Whenever I talk to people about Chrysler's Turbine Cars, I'm often met with confusion when I mention that Chrysler built turbine-powered cars for more than two decades. While many people are familiar with the bronze ones that were tested in the early 1960s, Chrysler first launched a turbine powered car in 1953. The last car powered by a Chrysler turbine was rolled out in 1978. In those 25 years, Chrysler built seven different generations of turbine engines. It was an amazing experiment even if it did not result in a production turbine car.
It all began in the post World War Two era when engineers at Chrysler decided to see if they could shoehorn a turbine into a car. Squeezing everything under the hood of a car proved possible and a car was demonstrated for the press, powered by the First Generation turbine engine which put out 100 horsepower.
Working out some of the bugs in that engine, Chrysler made improvements for its Second Generation engine. That one put out 200 horsepower and was made using fewer exotic metals than the First Gen. The hope was that the engines could be made cheaply enough to put into mass-market passenger cars and common materials would have to be utilized to make that happen.
The Third Generation turbine was introduced in 1960. It was installed in a show car called the “Turboflite,” as well as into a truck and a Dodge Dart. While the engine only put out 140 HP, it was durable enough to be used in a car which was driven cross-country. Perhaps the highlight of the engine was the Variable Nozzle Mechanism which allowed for engine braking. Since the turbine engine was not directly connected to the transmission, a driver of a turbine car would not normally experience engine braking by simply stepping off the gas. The new turbine engine–and those that followed–had this mechanism to slow the car as if the car was powered by a piston engine with an automatic transmission.
In 1963, Chrysler launched the program where they lent 50 Turbine cars to the public–all powered by the Fourth Generation turbine engine. The Fourth was an advancement again, and its most obvious evolution was in its regenerators. It had two regenerator disks which recycled heat normally lost through the exhaust of the engine. In doing this, the Fourth was more efficient than its predecessors. Chrysler noted that the new engine was “more lively, lighter, compact, and quieter” than the other turbine engines.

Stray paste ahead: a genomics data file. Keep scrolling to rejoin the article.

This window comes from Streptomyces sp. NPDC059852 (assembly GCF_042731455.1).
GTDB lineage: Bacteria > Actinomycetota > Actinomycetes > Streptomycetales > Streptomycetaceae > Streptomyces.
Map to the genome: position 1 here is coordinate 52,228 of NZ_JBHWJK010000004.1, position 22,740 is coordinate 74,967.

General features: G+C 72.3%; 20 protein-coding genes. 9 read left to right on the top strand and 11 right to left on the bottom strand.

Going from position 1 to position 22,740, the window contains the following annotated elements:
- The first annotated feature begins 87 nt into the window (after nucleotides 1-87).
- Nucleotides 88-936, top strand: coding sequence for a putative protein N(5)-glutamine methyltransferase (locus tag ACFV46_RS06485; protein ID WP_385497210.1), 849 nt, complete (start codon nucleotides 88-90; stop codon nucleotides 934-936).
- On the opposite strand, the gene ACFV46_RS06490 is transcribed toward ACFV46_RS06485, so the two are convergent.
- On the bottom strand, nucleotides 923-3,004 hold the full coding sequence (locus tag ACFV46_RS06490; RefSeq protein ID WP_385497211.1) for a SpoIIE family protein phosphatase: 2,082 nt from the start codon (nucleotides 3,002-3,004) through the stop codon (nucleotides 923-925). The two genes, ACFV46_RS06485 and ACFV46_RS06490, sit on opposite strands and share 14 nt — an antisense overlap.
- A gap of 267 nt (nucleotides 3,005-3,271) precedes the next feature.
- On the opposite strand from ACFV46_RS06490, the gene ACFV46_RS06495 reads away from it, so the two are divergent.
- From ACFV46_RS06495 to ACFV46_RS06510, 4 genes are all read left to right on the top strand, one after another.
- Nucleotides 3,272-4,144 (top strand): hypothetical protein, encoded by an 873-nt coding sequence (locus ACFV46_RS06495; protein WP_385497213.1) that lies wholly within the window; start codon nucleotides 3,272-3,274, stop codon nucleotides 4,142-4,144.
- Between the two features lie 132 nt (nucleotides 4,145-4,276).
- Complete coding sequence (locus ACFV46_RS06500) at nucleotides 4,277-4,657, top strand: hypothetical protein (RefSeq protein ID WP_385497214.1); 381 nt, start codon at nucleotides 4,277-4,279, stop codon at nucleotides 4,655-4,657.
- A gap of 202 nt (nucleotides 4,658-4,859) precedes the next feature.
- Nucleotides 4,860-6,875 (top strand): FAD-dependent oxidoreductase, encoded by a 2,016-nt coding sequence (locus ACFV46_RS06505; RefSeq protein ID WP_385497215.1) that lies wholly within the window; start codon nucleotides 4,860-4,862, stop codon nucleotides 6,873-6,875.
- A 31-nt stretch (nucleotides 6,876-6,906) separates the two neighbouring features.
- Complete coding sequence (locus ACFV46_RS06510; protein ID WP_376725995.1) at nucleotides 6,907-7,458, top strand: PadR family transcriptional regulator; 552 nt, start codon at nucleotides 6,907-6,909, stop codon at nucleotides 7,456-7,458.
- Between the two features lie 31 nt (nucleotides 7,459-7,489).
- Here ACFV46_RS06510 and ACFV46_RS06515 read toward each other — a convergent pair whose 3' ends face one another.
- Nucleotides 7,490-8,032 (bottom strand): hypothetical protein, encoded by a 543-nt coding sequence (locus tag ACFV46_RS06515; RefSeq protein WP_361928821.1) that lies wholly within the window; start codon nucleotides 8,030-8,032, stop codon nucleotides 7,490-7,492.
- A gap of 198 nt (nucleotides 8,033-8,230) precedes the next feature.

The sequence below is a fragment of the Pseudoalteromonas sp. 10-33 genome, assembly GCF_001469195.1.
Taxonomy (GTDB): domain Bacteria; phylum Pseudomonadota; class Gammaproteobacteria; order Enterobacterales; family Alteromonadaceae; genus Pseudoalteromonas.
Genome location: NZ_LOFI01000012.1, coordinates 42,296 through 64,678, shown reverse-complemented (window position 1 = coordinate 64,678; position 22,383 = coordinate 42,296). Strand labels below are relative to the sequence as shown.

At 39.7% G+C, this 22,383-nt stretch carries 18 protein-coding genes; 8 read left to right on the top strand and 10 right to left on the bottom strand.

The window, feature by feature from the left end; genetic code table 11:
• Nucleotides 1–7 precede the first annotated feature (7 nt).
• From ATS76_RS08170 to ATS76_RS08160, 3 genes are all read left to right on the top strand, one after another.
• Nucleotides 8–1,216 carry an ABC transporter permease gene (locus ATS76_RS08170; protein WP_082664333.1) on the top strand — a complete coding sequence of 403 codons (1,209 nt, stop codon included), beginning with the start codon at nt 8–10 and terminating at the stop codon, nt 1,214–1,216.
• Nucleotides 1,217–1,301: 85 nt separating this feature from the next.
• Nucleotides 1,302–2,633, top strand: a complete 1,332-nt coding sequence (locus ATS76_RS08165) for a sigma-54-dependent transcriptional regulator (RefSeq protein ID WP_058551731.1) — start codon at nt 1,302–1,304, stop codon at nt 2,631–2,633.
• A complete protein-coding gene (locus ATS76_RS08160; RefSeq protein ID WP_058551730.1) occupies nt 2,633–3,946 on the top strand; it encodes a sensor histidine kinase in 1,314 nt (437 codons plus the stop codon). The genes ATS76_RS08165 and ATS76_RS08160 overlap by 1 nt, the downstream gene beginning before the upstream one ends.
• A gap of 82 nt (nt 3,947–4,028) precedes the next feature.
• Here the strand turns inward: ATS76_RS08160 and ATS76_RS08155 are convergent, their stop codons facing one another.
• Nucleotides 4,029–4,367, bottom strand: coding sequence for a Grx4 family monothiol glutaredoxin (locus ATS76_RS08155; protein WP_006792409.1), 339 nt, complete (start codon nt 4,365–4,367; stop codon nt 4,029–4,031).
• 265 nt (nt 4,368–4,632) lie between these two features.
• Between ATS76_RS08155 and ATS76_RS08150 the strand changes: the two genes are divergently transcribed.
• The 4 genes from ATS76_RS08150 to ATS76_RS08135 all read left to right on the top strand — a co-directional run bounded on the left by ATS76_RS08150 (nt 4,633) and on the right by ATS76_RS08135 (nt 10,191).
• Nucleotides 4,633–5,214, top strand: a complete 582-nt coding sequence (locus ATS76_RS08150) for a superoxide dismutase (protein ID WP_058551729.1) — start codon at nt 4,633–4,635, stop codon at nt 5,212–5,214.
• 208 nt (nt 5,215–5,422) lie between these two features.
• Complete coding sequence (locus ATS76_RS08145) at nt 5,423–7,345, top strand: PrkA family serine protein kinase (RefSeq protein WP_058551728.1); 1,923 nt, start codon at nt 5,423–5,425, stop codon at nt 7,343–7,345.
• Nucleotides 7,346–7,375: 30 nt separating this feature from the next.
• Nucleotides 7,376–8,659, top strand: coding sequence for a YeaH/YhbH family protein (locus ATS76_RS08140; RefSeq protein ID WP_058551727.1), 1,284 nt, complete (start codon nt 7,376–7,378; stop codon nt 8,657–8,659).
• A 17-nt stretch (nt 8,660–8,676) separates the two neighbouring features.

After the fleet of bronze Turbine cars was returned to Chrysler, it was decided that the turbine engines needed to be more efficient. A Fifth Generation was built with larger regenerators which got better fuel economy but the plans to put the engines on the road in cars sold to the public fell through. Instead, Chrysler decided to upgrade the engines again.
The Sixth Generation turbine ran many of its accessories from its power turbine, to allow the engine to accelerate more quickly. Throttle lag had been a complaint from consumers with the Fourth Generation and this was seen as a partial solution to that problem. This engine put out 150 HP and was considered similar in performance to a typical V8 engine being used in other Chrysler products at the time. Turbine engineers were quick to point out that the Sixth Generation turbine was lighter than the V8 and could run on a variety of fuels, something the V8 could not do.
The final turbine engine built by Chrysler was the Seventh Generation. It was lighter than its predecessor, tipping the scales at only 500 pounds. It put out more than a hundred horsepower, but was more advanced in its design and construction. It used only one regenerator and that was made from ceramic and not metal. The engine housing was one-piece. It even had electronic controls, something none of the previous six generations had.
As we now know, turbine engines never came to rule the roads. There were advantages–it had fewer moving parts and could run on any flammable liquid–but the obstacles it had to overcome were too great. Still, it is noteworthy to see how much progress Chrysler made in this endeavor. In all, Chrysler built more than 70 cars which were powered by turbine engines. And those cars were powered by seven different generations of turbines.
Steve Lehto is a writer and from Michigan. He specializes in Lemon Law and frequently writes about cars and the law. His most recent books include , and . He also has a where he talks about these things.